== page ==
Sheffield United finally recorded their first win of the season in Saturday’s FA Cup tie at Bristol Rovers – but now the attention turns back to their Premier League rescue mission.
The Blades prop up the table after no wins and just two points from their first 17 games, the longest ever winless start in the Premier League.
Here, the PA news agency tracks how Chris Wilder’s side compares to other notable strugglers – starting with the most famous of them all.
Derby’s record relegation
Derby’s 2007-08 season still stands out in Premier League history, as they managed just 11 points in 38 games – four fewer than any other team in the Premier League era.
Their sole win actually came early in the season, beating Newcastle 1-0 in their sixth game, meaning even they had six points after 17 games – one more than Sunderland’s five in 2005-06. The Black Cats’ eventual 15 points was the second-lowest total in Premier League history.
Derby’s draw with the Magpies in their next match lifted them to seven but they managed only four more draws the rest of the way. A miserable season saw them concede six goals on four separate occasions – against Liverpool, Chelsea, Aston Villa and Arsenal – five in their other meeting with the Gunners and against West Ham, and another three four-goal hauls.
The Blades have been nowhere near as bad defensively, letting in 29 goals in 17 games and more than two on only three occasions, while 11 of their 15 defeats have come by a single goal.
They have scored only eight at the other end, though, David McGoldrick with four of those as big-money summer signing Rhian Brewster still seeks his first goal.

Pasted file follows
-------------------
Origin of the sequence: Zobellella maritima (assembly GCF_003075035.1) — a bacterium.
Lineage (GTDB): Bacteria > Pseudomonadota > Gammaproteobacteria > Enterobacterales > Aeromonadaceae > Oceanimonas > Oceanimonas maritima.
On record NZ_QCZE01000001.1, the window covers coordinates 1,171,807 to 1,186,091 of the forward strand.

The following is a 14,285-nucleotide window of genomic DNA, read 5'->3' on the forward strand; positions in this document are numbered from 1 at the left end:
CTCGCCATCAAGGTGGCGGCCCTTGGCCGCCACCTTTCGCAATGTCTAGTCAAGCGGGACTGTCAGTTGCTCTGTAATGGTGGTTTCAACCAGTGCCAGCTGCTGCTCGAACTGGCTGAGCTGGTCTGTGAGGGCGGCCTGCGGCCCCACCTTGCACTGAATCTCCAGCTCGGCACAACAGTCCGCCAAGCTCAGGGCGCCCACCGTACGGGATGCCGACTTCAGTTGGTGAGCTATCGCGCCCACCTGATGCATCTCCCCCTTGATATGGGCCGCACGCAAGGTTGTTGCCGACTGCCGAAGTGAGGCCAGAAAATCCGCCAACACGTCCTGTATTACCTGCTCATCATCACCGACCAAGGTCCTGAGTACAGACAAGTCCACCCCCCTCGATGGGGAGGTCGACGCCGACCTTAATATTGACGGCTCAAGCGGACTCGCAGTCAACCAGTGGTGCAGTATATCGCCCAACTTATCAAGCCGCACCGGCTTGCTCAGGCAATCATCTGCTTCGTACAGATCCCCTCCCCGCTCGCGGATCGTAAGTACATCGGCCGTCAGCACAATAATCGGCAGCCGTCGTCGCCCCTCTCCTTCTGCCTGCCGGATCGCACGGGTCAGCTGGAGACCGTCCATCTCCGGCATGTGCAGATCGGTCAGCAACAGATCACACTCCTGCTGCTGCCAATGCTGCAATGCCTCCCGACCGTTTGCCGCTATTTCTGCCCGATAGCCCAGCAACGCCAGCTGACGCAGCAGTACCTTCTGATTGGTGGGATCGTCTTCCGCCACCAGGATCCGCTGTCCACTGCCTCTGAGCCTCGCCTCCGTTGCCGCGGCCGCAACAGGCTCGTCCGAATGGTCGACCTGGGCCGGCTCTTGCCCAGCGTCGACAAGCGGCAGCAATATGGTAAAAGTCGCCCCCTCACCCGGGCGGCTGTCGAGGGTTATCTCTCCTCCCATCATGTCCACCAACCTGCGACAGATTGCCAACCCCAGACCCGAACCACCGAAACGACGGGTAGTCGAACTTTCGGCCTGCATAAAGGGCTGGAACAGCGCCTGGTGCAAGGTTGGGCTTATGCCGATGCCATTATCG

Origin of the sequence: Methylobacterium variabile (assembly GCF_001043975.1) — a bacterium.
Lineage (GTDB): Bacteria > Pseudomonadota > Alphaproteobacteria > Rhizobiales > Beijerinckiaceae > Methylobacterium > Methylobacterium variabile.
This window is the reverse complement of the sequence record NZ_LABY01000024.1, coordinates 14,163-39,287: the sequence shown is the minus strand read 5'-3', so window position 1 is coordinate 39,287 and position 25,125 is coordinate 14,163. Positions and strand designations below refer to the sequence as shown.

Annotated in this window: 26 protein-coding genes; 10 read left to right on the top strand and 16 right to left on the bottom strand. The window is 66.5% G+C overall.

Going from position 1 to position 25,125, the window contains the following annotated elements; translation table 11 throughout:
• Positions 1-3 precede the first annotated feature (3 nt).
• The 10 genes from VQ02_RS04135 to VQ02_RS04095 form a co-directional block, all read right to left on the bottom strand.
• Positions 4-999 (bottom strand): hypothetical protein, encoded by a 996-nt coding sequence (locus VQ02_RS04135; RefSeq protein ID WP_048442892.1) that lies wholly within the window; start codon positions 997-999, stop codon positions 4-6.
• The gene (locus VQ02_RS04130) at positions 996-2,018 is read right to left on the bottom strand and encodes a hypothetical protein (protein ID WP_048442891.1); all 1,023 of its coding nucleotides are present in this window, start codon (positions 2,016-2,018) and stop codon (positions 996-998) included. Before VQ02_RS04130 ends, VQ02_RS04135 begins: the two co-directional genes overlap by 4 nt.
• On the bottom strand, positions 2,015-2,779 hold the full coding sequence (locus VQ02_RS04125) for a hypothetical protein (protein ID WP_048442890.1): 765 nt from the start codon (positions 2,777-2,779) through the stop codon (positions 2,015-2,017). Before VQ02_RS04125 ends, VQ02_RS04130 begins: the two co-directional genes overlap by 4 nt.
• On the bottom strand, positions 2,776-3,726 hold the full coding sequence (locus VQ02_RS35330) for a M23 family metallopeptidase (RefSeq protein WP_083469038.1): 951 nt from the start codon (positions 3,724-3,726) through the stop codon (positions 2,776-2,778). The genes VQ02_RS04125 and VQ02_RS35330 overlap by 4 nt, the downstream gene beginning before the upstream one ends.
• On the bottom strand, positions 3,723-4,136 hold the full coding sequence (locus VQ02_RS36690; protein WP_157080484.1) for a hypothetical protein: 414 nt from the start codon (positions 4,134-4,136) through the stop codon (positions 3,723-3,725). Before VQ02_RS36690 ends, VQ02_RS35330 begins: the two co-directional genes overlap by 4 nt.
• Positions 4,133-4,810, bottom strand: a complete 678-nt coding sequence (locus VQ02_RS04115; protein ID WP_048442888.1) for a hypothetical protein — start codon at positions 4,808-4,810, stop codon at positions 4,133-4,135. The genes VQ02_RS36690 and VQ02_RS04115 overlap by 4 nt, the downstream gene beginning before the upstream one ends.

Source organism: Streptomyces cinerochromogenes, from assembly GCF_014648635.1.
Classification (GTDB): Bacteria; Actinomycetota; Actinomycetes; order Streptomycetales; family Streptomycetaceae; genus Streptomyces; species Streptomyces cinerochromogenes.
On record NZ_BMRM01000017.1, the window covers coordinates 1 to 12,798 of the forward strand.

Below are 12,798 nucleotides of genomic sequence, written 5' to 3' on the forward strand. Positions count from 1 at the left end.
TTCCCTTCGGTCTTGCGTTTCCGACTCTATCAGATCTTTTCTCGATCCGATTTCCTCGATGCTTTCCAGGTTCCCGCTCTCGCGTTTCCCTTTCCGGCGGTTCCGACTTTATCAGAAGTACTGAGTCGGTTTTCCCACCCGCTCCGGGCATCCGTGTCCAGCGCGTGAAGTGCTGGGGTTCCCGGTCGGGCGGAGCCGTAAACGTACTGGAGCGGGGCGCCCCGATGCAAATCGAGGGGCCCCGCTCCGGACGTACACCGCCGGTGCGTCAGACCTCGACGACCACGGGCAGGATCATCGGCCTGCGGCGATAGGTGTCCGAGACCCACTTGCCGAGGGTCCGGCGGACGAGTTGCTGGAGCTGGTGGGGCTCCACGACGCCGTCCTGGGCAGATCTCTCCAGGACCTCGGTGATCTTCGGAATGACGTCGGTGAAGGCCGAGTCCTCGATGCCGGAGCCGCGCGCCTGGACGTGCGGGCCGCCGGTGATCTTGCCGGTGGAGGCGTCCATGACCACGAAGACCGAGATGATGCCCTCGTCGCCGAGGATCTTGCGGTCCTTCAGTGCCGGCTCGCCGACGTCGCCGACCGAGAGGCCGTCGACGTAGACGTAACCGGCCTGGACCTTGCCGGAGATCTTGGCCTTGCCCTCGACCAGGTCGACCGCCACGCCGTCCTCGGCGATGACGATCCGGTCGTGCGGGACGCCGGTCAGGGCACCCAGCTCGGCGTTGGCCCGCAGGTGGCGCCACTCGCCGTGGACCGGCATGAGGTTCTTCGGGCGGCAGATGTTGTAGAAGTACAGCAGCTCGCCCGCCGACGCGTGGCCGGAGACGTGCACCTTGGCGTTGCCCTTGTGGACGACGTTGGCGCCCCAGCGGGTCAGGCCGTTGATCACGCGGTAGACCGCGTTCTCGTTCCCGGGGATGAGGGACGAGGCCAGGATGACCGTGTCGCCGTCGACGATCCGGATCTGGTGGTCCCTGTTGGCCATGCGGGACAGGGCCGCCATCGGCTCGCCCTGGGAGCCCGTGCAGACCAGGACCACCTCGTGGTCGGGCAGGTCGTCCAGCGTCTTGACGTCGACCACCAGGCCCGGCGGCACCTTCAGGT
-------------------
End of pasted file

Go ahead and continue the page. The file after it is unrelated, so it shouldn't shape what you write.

Scrap for survival
Of course, the Blades’ aim is not simply to avoid Derby’s record – and survival seems a long way distant.
The lowest ever points total for a team to stay in the Premier League was 34, by West Brom in 2004-05, meaning the Blades would need 32 points from their remaining 19 games to match that.
Albion were on 10 after 17 games, albeit with only one win, and no team has survived after having fewer points at this stage – Southampton also had 10 on their way to a 17th-placed finish in 1998-99, as did eventual 14th-placed finishers Sunderland in 2013-14 and Leicester the following year.
This season’s Baggies are also languishing in the relegation places and, though not as far adrift as Wilder’s side, their eight-point tally gives obvious cause for concern.
Fulham, in the final relegation place, have 11 with two games in hand on Brighton, the last team above the survival line on 14 points.